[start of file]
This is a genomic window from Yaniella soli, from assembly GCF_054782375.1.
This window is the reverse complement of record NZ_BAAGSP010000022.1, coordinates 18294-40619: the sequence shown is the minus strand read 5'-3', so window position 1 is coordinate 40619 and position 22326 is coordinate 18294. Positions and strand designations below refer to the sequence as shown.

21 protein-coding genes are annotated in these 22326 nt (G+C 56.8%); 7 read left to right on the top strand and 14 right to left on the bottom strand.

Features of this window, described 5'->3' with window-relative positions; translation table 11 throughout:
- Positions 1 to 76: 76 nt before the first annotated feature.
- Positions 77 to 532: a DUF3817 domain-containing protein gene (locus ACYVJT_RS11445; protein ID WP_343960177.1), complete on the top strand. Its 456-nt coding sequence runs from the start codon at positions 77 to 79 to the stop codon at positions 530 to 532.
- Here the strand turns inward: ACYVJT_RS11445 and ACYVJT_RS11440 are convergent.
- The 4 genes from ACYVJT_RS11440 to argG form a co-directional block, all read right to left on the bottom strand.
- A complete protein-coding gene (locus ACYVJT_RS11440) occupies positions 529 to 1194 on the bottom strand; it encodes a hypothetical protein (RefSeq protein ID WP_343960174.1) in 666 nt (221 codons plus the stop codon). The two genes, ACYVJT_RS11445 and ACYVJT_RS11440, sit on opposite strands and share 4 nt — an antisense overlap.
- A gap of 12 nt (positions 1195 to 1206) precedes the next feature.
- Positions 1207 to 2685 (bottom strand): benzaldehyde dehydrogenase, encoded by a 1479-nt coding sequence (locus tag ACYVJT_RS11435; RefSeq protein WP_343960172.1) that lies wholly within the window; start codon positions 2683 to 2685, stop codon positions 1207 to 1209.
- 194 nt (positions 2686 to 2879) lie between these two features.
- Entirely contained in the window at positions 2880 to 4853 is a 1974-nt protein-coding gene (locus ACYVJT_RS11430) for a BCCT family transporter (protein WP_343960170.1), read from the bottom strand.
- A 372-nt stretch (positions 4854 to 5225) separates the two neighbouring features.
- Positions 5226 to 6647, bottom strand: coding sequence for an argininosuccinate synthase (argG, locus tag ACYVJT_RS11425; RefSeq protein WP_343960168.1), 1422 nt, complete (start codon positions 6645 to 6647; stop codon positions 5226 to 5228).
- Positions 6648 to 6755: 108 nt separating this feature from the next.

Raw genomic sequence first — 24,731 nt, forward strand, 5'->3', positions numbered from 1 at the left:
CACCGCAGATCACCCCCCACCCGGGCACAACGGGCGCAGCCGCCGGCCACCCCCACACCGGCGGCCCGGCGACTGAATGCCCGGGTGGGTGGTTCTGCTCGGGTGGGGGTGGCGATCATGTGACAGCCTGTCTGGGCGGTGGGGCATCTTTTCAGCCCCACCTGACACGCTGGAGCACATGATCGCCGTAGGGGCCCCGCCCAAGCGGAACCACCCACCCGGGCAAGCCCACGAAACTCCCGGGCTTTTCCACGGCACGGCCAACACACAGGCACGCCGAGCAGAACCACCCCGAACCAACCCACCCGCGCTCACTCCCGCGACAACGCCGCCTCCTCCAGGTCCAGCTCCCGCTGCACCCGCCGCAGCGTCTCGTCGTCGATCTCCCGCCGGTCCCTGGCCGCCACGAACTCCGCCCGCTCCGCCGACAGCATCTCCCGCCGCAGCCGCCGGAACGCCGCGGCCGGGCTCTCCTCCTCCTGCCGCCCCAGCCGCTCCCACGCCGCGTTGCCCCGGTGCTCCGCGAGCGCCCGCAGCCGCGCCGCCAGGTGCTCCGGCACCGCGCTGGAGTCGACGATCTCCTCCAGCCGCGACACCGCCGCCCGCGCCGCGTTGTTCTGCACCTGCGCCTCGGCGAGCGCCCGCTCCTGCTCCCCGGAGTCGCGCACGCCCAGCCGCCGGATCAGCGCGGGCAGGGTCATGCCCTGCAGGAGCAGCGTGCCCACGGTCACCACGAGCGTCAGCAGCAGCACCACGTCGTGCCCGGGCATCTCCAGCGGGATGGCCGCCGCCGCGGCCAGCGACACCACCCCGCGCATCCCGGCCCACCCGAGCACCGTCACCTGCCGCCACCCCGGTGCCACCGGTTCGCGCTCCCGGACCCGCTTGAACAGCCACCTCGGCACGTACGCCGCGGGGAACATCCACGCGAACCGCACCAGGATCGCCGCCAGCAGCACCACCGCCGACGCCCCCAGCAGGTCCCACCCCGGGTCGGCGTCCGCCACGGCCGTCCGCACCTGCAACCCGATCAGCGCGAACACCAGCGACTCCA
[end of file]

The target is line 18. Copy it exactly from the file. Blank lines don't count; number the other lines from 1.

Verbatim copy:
CACCGCAGATCACCCCCCACCCGGGCACAACGGGCGCAGCCGCCGGCCACCCCCACACCGGCGGCCCGGCGACTGAATGCCCGGGTGGGTGGTTCTGCTCGGGTGGGGGTGGCGATCATGTGACAGCCTGTCTGGGCGGTGGGGCATCTTTTCAGCCCCACCTGACACGCTGGAGCACATGATCGCCGTAGGGGCCCCGCCCAAGCGGAACCACCCACCCGGGCAAGCCCACGAAACTCCCGGGCTTTTCCACGGCACGGCCAACACACAGGCACGCCGAGCAGAACCACCCCGAACCAACCCACCCGCGCTCACTCCCGCGACAACGCCGCCTCCTCCAGGTCCAGCTCCCGCTGCACCCGCCGCAGCGTCTCGTCGTCGATCTCCCGCCGGTCCCTGGCCGCCACGAACTCCGCCCGCTCCGCCGACAGCATCTCCCGCCGCAGCCGCCGGAACGCCGCGGCCGGGCTCTCCTCCTCCTGCCGCCCCAGCCGCTCCCACGCCGCGTTGCCCCGGTGCTCCGCGAGCGCCCGCAGCCGCGCCGCCAGGTGCTCCGGCACCGCGCTGGAGTCGACGATCTCCTCCAGCCGCGACACCGCCGCCCGCGCCGCGTTGTTCTGCACCTGCGCCTCGGCGAGCGCCCGCTCCTGCTCCCCGGAGTCGCGCACGCCCAGCCGCCGGATCAGCGCGGGCAGGGTCATGCCCTGCAGGAGCAGCGTGCCCACGGTCACCACGAGCGTCAGCAGCAGCACCACGTCGTGCCCGGGCATCTCCAGCGGGATGGCCGCCGCCGCGGCCAGCGACACCACCCCGCGCATCCCGGCCCACCCGAGCACCGTCACCTGCCGCCACCCCGGTGCCACCGGTTCGCGCTCCCGGACCCGCTTGAACAGCCACCTCGGCACGTACGCCGCGGGGAACATCCACGCGAACCGCACCAGGATCGCCGCCAGCAGCACCACCGCCGACGCCCCCAGCAGGTCCCACCCCGGGTCGGCGTCCGCCACGGCCGTCCGCACCTGCAACCCGATCAGCGCGAACACCAGCGACTCCA